Neuro-auricular Modulation to Resolve EMDR Challenges Related to Defense Mechanisms, Targeting and Processing

Neuro-auricular Modulation to Resolve EMDR Challenges Related to Defense Mechanisms, Targeting and Processing

The lead authors of the CIAM training series, Neuromodulation for EMDR — a collaboration between West Side Therapy Services in Los Angeles, Create Balance Psychotherapy & Counselling in Melbourne, and CIAM in New Glasgow for advancement in the mental health field — received approval from the journal, Frontiers in Neurology, for their abstract on the topic, “Neuro-auricular Modulation to Resolve EMDR Challenges Related to Defense Mechanisms, Targeting and Processing: 
The ear as an adjunctive tool for neurological understanding and regulation in trauma-related psychotherapy.”

The abstract supports an ongoing evolution in the fields of EMDR, Somatic Experiencing, and Vagus Nerve Stimulation, resulting from neurological insights for trauma therapy gained from the neuro-auricular portal of the ear.


From scientific evaluations of Eye Movement Desensitization Reprocessing (EMDR) including endorsement by the International Society for the Study of Trauma and Dissociation,[1-3] designation by the American Psychological Association as highly effective and empirically supported,[4] and recommended by the World Health Organization for psychological interventions in adult post traumatic stress disorder,[5] it is clear that EMDR is useful in the treatment of trauma.[4] Yet, the big challenge for therapists using EMDR has been that, while EMDR is among the main treatments to restore dual attention and even dissociation, it is these same defense mechanisms that present concerns and risks for the EMDR therapist.[6-10]
We suggest that the growing body of related research in neuro-auricular modulation — we include Vagus Nerve Stimulation (VNS), transcutaneous auricular Vagus Nerve Stimulation (taVNS), medical ear acupuncture, Auriculotherapy, and Auricular Medicine — presents an opportunity to address these challenges and, more broadly, advance mental health care. To present our case for the broader implications for trauma-related psychotherapy and the advancement of mental health care, we focus on the use of neuro-auricular modulation as a supportive adjunct alongside EMDR practice when 1) clients do not have the dual attention necessary to proceed with EMDR therapy; 2) clients are unable to provide adequate targeting insight; and 3) clients are ‘stuck’ and unable to process, e.g. clients are looping, or unable to report a decrease in subjective units of disturbance (SUDs) during processing.
Based on the evidence from related research (including specific related mechanisms of action),[12-58] initial clinical observations, as well as the relationships between the neurobiological framework used in the modern psychology practice and the advancement of somatic approaches in the mental health field[33-36], the use of neuro-auricular modulation bypasses pre-frontal cortex involvement and can therefore efficiently address the 3 key challenges in EMDR (defense mechanisms, targeting, processing). Neuro-auricular modulation can help prepare clients for EMDR without the risks that would otherwise be associated with proceeding with EMDR when dual attention is not sufficient or dissociation is detected. And, its use alongside EMDR can serve as a model for its use to support mental health practices for trauma therapy in general.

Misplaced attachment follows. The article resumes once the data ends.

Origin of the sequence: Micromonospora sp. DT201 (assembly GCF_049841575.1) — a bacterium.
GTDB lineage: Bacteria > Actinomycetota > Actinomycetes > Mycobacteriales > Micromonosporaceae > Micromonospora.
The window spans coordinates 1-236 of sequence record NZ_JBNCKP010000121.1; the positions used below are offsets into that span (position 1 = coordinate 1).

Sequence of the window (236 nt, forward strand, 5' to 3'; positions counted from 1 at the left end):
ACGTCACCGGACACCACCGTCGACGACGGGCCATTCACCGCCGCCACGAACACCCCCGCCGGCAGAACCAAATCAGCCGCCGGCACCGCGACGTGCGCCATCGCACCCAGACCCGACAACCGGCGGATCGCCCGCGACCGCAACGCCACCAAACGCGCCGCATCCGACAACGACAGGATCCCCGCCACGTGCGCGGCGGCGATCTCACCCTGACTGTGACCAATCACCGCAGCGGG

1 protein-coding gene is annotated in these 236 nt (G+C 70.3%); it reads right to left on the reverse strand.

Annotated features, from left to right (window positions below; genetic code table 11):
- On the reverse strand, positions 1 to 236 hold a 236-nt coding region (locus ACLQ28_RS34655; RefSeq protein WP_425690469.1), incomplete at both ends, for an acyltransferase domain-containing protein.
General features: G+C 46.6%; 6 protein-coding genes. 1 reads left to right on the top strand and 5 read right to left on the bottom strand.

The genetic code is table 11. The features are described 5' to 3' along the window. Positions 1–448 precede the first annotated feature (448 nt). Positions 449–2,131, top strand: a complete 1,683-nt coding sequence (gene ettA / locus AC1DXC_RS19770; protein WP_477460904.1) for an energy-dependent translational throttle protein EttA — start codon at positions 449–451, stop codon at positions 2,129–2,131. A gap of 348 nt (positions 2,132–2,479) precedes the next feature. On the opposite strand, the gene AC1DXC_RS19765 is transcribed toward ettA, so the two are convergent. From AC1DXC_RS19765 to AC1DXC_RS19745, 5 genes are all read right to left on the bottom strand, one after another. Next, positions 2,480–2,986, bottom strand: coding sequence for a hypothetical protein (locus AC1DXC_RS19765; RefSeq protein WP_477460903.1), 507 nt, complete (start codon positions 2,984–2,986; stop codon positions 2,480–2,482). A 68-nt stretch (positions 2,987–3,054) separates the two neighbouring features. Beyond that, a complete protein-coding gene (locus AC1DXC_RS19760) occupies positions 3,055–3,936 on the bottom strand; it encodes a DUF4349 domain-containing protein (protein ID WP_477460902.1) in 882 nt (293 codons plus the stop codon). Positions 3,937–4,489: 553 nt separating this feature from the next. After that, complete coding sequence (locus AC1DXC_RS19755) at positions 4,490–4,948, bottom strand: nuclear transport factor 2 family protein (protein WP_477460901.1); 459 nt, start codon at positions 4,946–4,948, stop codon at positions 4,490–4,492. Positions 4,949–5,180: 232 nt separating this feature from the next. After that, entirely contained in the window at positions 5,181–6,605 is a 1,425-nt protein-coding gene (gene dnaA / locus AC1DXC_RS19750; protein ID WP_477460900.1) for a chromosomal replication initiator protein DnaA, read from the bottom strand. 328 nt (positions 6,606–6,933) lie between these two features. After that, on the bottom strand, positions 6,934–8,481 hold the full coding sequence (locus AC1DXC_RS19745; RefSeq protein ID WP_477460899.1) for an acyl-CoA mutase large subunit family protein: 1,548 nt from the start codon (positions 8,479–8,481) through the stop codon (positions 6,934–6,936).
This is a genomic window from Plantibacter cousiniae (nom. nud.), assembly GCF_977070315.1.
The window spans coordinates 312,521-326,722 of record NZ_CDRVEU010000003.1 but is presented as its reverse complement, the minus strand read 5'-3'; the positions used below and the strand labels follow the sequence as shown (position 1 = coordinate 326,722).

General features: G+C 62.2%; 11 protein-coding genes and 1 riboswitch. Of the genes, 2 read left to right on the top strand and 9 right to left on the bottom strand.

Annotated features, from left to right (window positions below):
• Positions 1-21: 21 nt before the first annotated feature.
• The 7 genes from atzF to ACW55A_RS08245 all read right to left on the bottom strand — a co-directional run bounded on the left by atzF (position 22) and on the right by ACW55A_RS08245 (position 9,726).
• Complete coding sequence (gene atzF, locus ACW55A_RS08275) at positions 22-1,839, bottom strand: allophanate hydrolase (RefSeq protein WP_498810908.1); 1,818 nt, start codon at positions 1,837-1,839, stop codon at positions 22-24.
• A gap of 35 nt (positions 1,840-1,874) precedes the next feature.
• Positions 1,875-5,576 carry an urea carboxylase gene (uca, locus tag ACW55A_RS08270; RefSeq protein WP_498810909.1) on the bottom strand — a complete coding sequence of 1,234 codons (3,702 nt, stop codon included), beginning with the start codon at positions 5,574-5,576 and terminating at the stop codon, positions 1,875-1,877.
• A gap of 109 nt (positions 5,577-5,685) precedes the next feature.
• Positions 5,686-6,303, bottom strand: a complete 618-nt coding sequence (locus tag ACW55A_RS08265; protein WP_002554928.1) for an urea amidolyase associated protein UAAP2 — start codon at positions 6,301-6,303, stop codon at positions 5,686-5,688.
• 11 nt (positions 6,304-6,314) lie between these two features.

Potential Conflict of Interest Statement: The authors believe in the promising adoption of neuro-auricular modulation within the practice of psychotherapy, owing to improved outcomes for clients as reported in both, documented history of clinical anecdotal observation, and published research (in journals across a broad selection of fields including psychology, acupuncture, nursing, neuroscience and others). With improved mental health outcomes as a goal, the authors and reviewers of this paper have an interest through the Canadian Institute of Auricular Medicine (CIAM) to promote auricular methods training and courses, as well as the auricular methods in therapy services offered by their own clinics.

The Frontiers topic, Neuromodulation by the ear: beyond non-invasive vagus nerve stimulation, edited by professors Frédéric Canini, Emmanuel Sagui, and Taras Usichenko, is one of many topics in support of growing interest and research in transcutaneous auricular neuromodulation. CIAM stongly urges colleagues in the CIAM network of auricular professionals to submit their work in support of this topic.

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Course details for the CIAM series, Auricular Methods in Psychology and Neuromodulation for EMDR

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[22] Kroening RJ, Oleson TD. Rapid narcotic detoxification in chronic pain patients treated with auricular electroacupuncture and naloxone. Int J Addict. 1985 Sep;20(9):1347-60. (link to abstract only)

[23] Yoshizumi AM, Asis DG, Luz FA. Auricular Chromotherapy in the Treatment of Psychologic Trauma, Phobias, and Panic Disorder. Med Acupunct. 2018;30(3):151-154. doi:10.1089/acu.2018.1281

[24] Kurebayashi LF, Turrini RN, Souza TP, Marques CF, Rodrigues RT, Charlesworth K. Auriculotherapy to reduce anxiety and pain in nursing professionals: a randomized clinical trial. Rev Lat Am Enfermagem. 2017;25:e2843. Published 2017 Apr 6. doi:10.1590/1518-8345.1761.2843

[25] Stanton G. Auriculotherapy in Neurology as an Evidence-Based Medicine: A Brief Overview. Med Acupunct. 2018;30(3):130–132.

[26] Alimi D. Medical Auriculotherapy: Scientific Bases, Principals and Therapeutic Strategies.[in French]. Paris: Elsevier–Masson; 2017

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[36] Shapiro, F. (2007). EMDR, adaptive information processing, and case conceptualization. Journal of EMDR Practice and Research, 1(2). Open access:

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